Great Strategic Analysis of Ukraine


Key Paragraph:

What is odd is that it is not clear that the European Union or Russia want Ukraine. The European Union is not about to take on another weakling. It has enough already. And Russia doesn’t want the burden of governing Ukraine. It just doesn’t want anyone controlling Ukraine to threaten Russia. Ukrainian sovereignty doesn’t threaten anyone, so long as the borderland remains neutral.

5 thoughts on “Great Strategic Analysis of Ukraine

  1. elmer

    Roman, Friedman is partially correct and partially wrong.

    He is incorrect about the history and some other things

    He is grossly wrong when he claims that Rasha does not wish to control or govern Ukraine.

    If Ukraine goes truly democratic, then the mass psychosis in Rasha currently presided over by Putler and his thugs are threatened – very, very threatened. Their whole sistema of thuggery becomes subject to serious, massive questioning. In the sistema, you are either an accomplice or a victim – and the vast majority are currently victims.

    Here is a take on Friedman:

    Also see this—


    Edward Lucas is as insightful and no-nonsense a commentator as one can hope for in Western media. His piece in your December 11 issue, “How the West Lost Ukraine to Putin” is typical. . . except in one critical respect. He states that EU officials “do [not]understand Russia. They missed the fundamental point about Russian foreign policy: To feel secure, Moscow needs a geopolitical hinterland of countries that are economically weak and politically pliable.” This is a siren song that includes such variations on the theme as Russia’s “fear of encirclement”, its “legitimate interest” in its own “backyard,” it’s “sphere of influence” in the post-Soviet space, etc.

    “To feel secure.” From what? Ukraine, 2.5% its size? Russia always was and remains a predator nation. How else did it become the largest country in the world, commandeering 11 time zones and enveloping the entire third of Asia? In the 1890’s, the Russian General Staff conducted a study of Russia’s military campaigns, concluding that between 1700 and 1870, Russia fought 38 wars. Only two were defensive. The colonial empire expanded by an area equal to The Netherlands. On a daily basis. But this was not an empire (and the Soviet “union” that followed) modeled after the relationship between Holland and Aruba or St. Martin. Entire nations succumbed to mass murder, slave ships, atrocities, death marches, war crimes, homicidal russification, recreational torture, assassinations, genocide of all stripes, plunder, predation, experimental executions, gang rape, stupefying terror, thought crime, forced starvation. Dante’s Nine Circles of Hell collapsed into one, vaporizing scores of millions of souls. All locked in a straitjacket of mendacity, duplicity, treachery, and all masked by the hydraulic pressure of an exquisitely refined dezinformatsia, other-worldly in its enormity and effectiveness.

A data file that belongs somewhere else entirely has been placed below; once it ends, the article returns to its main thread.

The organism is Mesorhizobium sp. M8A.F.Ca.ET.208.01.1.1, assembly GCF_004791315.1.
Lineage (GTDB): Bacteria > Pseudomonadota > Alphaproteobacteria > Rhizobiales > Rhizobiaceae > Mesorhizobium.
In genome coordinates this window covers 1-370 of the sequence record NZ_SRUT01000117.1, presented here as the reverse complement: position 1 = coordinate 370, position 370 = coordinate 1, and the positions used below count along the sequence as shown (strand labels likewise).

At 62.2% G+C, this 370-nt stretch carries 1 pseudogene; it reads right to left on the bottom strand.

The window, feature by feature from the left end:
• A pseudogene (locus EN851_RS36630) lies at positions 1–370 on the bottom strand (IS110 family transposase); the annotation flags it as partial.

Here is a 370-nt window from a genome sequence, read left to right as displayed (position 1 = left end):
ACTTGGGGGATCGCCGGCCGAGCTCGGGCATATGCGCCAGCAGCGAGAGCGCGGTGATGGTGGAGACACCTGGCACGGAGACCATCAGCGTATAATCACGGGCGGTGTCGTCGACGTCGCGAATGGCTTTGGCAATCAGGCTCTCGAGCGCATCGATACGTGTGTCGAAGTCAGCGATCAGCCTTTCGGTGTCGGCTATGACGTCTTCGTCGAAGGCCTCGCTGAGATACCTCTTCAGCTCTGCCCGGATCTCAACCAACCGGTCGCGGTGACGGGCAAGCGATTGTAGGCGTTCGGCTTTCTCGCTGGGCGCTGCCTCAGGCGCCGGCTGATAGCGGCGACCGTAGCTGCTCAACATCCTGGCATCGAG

Mr. Lucas’ statement thus unwittingly reverses cause and effect, recasting the perpetrator as the victim. But not a syllable has issued from Western media about the genocidal conquest that Russia has enforced on a score of non-russian nations, some for centuries. It is they, the former Soviet republics, including the pivotal one, Ukraine, that require and are entitled to feel secure, to international recognition of their “strategic interests” vis a vis their historic tormentor. After all, but for their quitting the Party, the USSR would not have imploded. Rote repetitions about Russia’s “security” are endlessly pernicious because the West, and most especially America, catalyzes Russia’s own propaganda. We blindly fuel a virtual reality; nothing more than a hologram floating in air. It is all the prime exemplar of what the Frenchman Marquis de Custine wrote in the 19th century after visiting the Third Rome: “Russia denies the facts, makes war on the evidence, and wins.”.

    Victor Rud
    Ridgewood, N. J.
    Past Chairman, Ukrainian American Bar Association
    Former Counsel to US delegate to the Madrid
    Helsinki Accords Review Conference
    Harvard College
    Duke Law School
    – See more at:

  2. Roman

    I tend to agree with you Elmer, and I enjoyed Friedman’s article because it was a unique perspective. I’m not usually a fan of Friendman. He’s always trying to drag the US (and occasionally Europe into a war with Israel’s enemies. I alluded to some of his ridiculous logic in this artice:

    Anyway, the reason I tend to agree with you is because I inherited the same visceral distrust of Russia that you seem to feel from my parents and grandparents. I’m trying to set that aside.

    The article you link declares itself to be correct without evidence. I’d be curious to hear more reasoned argument that that policy Russia is pursuing today (TODAY), is one of expansion. Sometimes they seem to be more interested in fending off a demographic and cultural collapse.

  3. elmer


    Brutal attacks/invasion of Georgia

    Taking over Bulgaria via pipeline transaction

    Just 2 examples

    Third one –


    This has been very clearly documented in Ukrainian (EuroMaidan) Pravda, and elsewhere, repeatedly


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